Fig. 7. ECG gated blood-pool SPECT. Right ventricular dysfunction.

 
Arrhythmogenic right ventricular dysplasia/cardiomyopathy (ARVD)
Segmental movement, parametric images, 3D movie, functional parameters (dilated right ventricle, decreased right ventricular function, regional dysfunction in the anteroseptal region of the right ventricle with phase delay)

22.3.8

Image
Fig. 8.1 Hybrid methods: myocardial perfusion SPECT + CT + CTCA

a: left ventricle longitudinal section image on myocardial perfusion SPECT
b: left ventricle longitudinal section image identically on CT
c: SPECT + CT fusion image (function + morphology)
d: myocardial perfusion SPECT + CTCA (CT Coronary Angiography) 3D fusion

Normal conditions.
Based on tissue density data provided by the CT, SPECT data can be corrected in order to estimate actual myocardial perfusion activity (attenuation correction, scattering, depth dependent correction) and in case of PET even quantitative perfusion data can be calculated (ml/gr tissue/minute)
Coronary Calcium Score (CCS) assessment is possible with the CT scan
3D reconstruction of CTCA and perfusion conditions facilitates combined evaluation of the actual coronary status and perfusion in the region of a specific vessel.

Image
Fig. 8.2 Hybrid methods: Coronarography + CTCA + myocardial perfusion SPECT
  • a, b, c (upper line): invasive coronarography
    • a: significant right coronary stenosis
    • b: revascularization by stent implantation
    • c: 50 % non-significant stenosis of the circumflex branch (CX)
  • d: CTCA measuring 50 % non-significant stenosis of a specific CX region (intense white spots indicate calcified coronary plaques (confer Ca score))
  • e: stress phase of myocardial perfusion SPECT + 3D reconstruction of CTCA demonstrating significant perfusion disturbance in the region of CX: Revascularization is indicated.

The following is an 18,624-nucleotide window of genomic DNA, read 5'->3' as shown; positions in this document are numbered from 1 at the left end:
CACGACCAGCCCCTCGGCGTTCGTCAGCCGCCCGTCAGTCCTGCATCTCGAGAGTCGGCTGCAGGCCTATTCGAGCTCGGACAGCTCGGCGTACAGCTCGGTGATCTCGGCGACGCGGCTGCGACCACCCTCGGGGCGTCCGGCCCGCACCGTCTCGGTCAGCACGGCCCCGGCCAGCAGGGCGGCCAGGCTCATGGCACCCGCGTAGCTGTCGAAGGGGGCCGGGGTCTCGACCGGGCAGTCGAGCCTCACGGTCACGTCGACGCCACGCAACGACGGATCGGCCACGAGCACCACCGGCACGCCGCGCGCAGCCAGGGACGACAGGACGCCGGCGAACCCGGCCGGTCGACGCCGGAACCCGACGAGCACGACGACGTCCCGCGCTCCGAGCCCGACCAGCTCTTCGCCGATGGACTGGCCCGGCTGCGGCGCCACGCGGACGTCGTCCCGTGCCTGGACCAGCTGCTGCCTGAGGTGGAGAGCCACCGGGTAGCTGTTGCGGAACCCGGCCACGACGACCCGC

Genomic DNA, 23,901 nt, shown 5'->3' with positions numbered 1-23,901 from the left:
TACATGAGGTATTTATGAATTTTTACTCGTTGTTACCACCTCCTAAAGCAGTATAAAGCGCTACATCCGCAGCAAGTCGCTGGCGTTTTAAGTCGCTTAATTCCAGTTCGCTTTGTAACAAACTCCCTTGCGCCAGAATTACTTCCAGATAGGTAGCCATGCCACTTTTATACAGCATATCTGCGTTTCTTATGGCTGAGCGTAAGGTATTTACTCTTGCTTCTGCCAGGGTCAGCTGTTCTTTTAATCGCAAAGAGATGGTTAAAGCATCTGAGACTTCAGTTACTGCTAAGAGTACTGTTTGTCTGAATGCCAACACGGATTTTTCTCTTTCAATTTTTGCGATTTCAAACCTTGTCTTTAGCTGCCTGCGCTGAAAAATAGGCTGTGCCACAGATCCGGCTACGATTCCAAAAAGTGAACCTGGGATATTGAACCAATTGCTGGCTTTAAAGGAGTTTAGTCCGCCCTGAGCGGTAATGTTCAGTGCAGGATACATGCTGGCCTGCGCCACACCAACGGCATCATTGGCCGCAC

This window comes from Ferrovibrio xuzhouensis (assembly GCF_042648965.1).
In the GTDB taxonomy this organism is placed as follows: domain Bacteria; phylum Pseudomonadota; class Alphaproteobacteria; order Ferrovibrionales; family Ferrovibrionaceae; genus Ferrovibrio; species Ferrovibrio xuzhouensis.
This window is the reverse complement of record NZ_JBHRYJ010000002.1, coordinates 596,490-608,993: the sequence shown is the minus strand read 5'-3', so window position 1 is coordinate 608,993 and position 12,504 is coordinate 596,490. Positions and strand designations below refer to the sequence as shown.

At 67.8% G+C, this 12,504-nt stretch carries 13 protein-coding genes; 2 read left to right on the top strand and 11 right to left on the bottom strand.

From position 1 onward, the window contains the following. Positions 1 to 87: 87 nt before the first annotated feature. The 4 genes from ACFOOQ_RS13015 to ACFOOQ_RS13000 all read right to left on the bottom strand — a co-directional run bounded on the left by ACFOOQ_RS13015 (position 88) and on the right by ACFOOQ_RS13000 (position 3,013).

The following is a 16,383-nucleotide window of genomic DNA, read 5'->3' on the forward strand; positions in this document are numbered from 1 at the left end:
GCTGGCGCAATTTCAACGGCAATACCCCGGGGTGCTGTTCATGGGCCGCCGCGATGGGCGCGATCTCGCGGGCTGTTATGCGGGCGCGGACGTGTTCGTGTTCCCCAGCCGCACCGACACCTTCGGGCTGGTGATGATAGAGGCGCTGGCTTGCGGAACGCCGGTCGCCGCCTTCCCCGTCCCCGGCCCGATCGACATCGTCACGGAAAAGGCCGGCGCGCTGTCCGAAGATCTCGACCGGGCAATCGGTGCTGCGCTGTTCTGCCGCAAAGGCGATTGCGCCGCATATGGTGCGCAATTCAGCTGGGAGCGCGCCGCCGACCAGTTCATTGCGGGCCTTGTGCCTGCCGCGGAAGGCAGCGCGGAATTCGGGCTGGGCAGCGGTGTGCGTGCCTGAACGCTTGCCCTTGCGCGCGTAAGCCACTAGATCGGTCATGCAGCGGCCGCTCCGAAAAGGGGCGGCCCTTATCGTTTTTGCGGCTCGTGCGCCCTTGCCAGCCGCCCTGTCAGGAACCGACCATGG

Image
Fig. 8.3 Hybrid methods coronary calcium score (CCS)

The score calculated based on the CT scan - which was taken at the time of the myocardial perfusion SPECT for correction - provides further information about the prognosis of IHD. A higher score indicates higher cardiac risk even if the severity of the perfusion disturbance is the same. (CCS can be assessed when taking a CTCA, but can be done so by itself with low dose radiation for screening.)

22.4 Message:

Nuclear cardiology studies provide functional information about the condition of the central circulation, molecular information about myocardial tissue perfusion, metabolic parameters and innervation. In addition to perfusion, the ventricles’, primarily the left ventricle’s global and regional function can be determined. In case of ischemic heart disease, ischemia, myocardial necrosis, hibernated and stunned myocardium condition can be analyzed in order to diagnose the disease, establish prognosis, and choose the accurate therapy. Nuclear cardiology alongside with other imaging techniques is an integrated component of cardiologic diagnostic and therapeutic protocols.

22.5 References

  • Nukleáris Medicina Tankönyv, Kiadó: Medicina Könyvkiadó Zrt. Budapest, 2010
  • Guidelines on myocardial revascularisation. The task force on myocardial revascularisationof the European Society of Cardiology (ESC) and the European Association for Cardio-Thoracic Surgery (EACTS ) Eur. Journal of Cardio-Thoracic Surgery 38,51 (2010 )S1-S52
  • EANM/ ESC gudelines for radionuclid imaging of cardiac function - Eur.J.Nucl.Med .Mol.Imaging 208, 35 851-885
  • ACCF/ASCN/ACR/AHA/ASE/SCCT/SCMR/SNM 2009 Appropriate use Criteria for Cardiac Radionuclide imaging: A Report of the American College of Cardiology Foundation Appropriate Use Criteria Task Force , the Am.Society of Nuclear Cardiology, the Am.College of Radiol., the Am. Heart Association, the Am. Society of Echocardiography, the Society of Cardiovascular Computed Tomography, the Society for Cardiovascular Magnetic Resonance And the Society of Nuclear Medicine Circulation 2009 119, e561-e587
  • Hybrid cardiac imaging: Insights in the dilemma of the appropriate clinical management of patients with suspected coronary artery disease; S. Koukourakia, ∗, K. Pagonidisb, 1, K. Perisinakisc, 2, I. Klinakia, 3, M. Stathakia, 3, J. Damilakisc, 4, A. Karantanasb, 1, N. Karkavitsasa, 3 (a: Department of Nuclear Medicine, Faculty of Medicine, University of Crete, Greece; b: Department of Radiology, Faculty of Medicine, University of Crete, Greece; c: Department of Medical Physics, Faculty of Medicine, University of Crete, Greece); European Journal of Radiology 82 (2013) 281– 287

 
Translated by Balázs Futácsi